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Crespano del Grappa, Italy

The sister city relationship between Folsom and Crespano del Grappa would not be coming into reality if it were not for one of Folsom’s prominent – and colorful – former citizens.  Giuseppe Murer departed his native Crespano in 1906 to chase dreams in faraway California.

The sister city relationship between Folsom and Crespano del Grappa, Italy, will be based on exchanges in three areas: culture, business/economic development and education.  Broadly defined, cultural exchange relates to anything, which is a part of the makeup of a culture: its language, its art, its music, its history, the laws and norms which define day-to-day life.  The cultural exchange program might include exchanges of museum exhibits; art exhibits, including those of school children, and home-and-away concerts by the Crespano town band (organized in 1823) and the Folsom High School Jazz Band and Choir.

Educational exchange, put simply, focuses on schools: the students, the teachers, and the administrators.  In the sister city relationship with Crespano, opportunities exist from the elementary through high school levels.  Exchanges can vary in complexity from simply introducing “pen pals” – perhaps via the Internet – to full student, teacher and administrator exchanges for periods ranging from a few days to an entire academic year.

 Business/economic development exchanges offer great potential rewards and equally great potential challenges.  Such barriers as international trade laws and taxation can sometimes prove to be hard to surmount.  However, an incremental strategy can prove successful, starting simply with the establishment of direct business-to-business linkages and beginning to examine opportunities for business internships and/or trade shows.

On September 29, 2000 the City of Folsom, California and Crespano del Grappa, Italy signed the "Declaration of Friendship" at an official ceremony in Crespano del Grappa and will enter into a Sister City relationship. 

History of Giuseppe Murer 

Giuseppe Murer was born in Crespano del Grappa,  a small town about 40 miles outside of Venice, Italy, on November 15, 1885.  At age 12, he was apprenticed to Signor Giuseppe Melchiore as an apprentice in his carpentry and cabinet-maker’s studio.  In this studio, Murer mastered cabinet making and finish work.

At the age of 21, Murer immigrated to the United States, arriving at Ellis Island, New York on October 6, 1906 and traveling on to San Francisco to look for work helping to rebuild the city after the 1906 earthquake.  Unable to find work, he moved on to Shasta County and eventually arrived in Folsom around 1910.  He became a U.S. citizen on September 10, 1910.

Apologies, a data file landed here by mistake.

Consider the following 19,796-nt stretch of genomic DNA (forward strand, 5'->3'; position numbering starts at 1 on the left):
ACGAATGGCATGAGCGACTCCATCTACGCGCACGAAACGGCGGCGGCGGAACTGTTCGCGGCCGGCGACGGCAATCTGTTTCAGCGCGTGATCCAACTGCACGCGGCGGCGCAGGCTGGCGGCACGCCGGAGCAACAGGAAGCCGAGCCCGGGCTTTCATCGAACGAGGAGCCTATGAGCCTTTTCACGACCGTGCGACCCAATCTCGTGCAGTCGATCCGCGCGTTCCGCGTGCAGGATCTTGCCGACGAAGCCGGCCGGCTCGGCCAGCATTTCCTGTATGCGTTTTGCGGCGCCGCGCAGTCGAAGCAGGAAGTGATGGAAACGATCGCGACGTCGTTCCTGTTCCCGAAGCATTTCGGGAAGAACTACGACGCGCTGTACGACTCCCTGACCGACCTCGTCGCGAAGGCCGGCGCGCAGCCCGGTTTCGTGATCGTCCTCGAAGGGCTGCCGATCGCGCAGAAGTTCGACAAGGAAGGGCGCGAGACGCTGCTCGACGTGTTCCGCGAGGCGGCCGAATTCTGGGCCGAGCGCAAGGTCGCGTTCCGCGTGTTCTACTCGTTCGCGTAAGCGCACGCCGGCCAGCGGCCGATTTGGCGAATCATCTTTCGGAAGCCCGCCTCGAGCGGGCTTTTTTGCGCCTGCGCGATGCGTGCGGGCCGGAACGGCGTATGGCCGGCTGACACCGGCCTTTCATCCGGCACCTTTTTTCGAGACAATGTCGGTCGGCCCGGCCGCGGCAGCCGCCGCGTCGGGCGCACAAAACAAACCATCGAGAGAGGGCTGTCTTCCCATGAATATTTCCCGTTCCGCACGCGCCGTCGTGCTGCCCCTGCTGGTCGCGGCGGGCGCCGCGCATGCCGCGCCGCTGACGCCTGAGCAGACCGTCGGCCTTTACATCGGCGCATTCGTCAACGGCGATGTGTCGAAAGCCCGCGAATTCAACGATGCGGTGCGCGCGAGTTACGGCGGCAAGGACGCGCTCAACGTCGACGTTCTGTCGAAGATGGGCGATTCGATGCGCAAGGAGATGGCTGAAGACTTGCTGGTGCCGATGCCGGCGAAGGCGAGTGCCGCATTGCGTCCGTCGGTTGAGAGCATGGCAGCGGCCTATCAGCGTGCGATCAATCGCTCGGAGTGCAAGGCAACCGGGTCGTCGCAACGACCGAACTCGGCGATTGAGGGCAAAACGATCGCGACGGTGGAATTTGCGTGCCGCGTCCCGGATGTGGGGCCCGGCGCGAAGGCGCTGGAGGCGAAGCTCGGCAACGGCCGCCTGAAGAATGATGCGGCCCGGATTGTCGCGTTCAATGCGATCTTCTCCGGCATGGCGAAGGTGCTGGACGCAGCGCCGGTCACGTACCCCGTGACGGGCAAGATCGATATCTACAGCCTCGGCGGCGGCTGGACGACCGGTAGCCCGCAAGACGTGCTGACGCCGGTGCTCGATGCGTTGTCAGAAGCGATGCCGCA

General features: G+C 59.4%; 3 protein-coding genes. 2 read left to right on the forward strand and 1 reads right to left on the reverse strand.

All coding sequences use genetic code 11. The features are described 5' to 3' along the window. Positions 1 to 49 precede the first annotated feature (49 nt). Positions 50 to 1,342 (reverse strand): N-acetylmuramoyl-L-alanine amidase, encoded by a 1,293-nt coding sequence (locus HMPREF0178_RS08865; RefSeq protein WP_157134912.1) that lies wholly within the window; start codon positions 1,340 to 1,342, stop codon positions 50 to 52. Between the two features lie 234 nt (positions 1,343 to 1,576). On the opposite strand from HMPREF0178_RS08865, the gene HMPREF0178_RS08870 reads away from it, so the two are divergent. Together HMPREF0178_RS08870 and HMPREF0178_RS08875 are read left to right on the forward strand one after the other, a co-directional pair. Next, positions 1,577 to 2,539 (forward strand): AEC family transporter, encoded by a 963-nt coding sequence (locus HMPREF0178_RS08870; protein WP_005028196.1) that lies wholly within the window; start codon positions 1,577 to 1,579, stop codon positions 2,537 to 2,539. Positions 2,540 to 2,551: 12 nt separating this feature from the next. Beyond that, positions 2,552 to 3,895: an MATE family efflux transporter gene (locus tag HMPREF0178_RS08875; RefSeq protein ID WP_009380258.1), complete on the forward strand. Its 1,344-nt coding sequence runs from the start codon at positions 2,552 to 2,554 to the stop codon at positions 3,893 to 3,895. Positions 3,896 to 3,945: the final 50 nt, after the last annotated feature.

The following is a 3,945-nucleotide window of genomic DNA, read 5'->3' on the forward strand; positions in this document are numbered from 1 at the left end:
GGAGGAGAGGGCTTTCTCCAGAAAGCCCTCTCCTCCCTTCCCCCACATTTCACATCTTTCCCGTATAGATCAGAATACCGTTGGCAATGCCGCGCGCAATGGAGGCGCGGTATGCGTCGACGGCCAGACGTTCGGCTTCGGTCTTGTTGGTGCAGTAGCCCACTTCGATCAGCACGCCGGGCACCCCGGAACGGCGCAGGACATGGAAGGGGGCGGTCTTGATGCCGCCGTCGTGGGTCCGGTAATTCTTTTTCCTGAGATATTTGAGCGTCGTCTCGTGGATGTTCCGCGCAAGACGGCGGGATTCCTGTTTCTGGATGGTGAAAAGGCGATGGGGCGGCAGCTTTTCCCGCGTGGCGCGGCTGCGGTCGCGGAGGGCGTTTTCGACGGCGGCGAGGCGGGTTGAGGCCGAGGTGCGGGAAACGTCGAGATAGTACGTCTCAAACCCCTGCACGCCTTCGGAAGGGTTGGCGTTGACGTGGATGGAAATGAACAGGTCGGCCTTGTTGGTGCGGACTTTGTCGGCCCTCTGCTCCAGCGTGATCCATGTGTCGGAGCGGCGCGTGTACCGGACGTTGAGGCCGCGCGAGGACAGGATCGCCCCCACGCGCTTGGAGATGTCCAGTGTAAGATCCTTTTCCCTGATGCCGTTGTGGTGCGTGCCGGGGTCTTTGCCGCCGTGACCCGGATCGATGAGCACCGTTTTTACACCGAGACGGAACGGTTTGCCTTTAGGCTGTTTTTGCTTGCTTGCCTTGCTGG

Murer worked at various jobs, applying his carpentry and cabinet-making skills.  He built the back-bar in the Folsom Hotel which survives to this day.  “Joe,” as he became known, eventually bought the Folsom Hotel and went on to design, build and operate other buildings and businesses on Sutter Street including a gas station and garage, the Folsom firehouse (which survives on the north side of the 700 block), and the old Folsom post office at 627 Sutter Street.

Joe acquired the property along Folsom Boulevard in 1921 and by 1925 had expanded his holdings to include four vacant lots and two small wood frame houses which he rented out.  In 1925, Joe began building his own home, a simple but well crafted design in the Italianate style of the northern Italy of his youth.  Joe was something of a renaissance man, incorporating many modern concepts into his home.  The one foot thick, poured concrete walls and tiled roof kept the house comfortable on all but the hottest summer days when he would retreat to the loft room to sleep more comfortably.  The house was plumbed for both hot and cold running water even though he did not install a hot water heater until the 1960s.  The built-in bureau in the dining room reflects his cabinetry skills and Joe succeeded in having the sewer lines extended to his house for his new indoor plumbing.  After completing the house in 1926, Joe built a garage next door to protect his race car.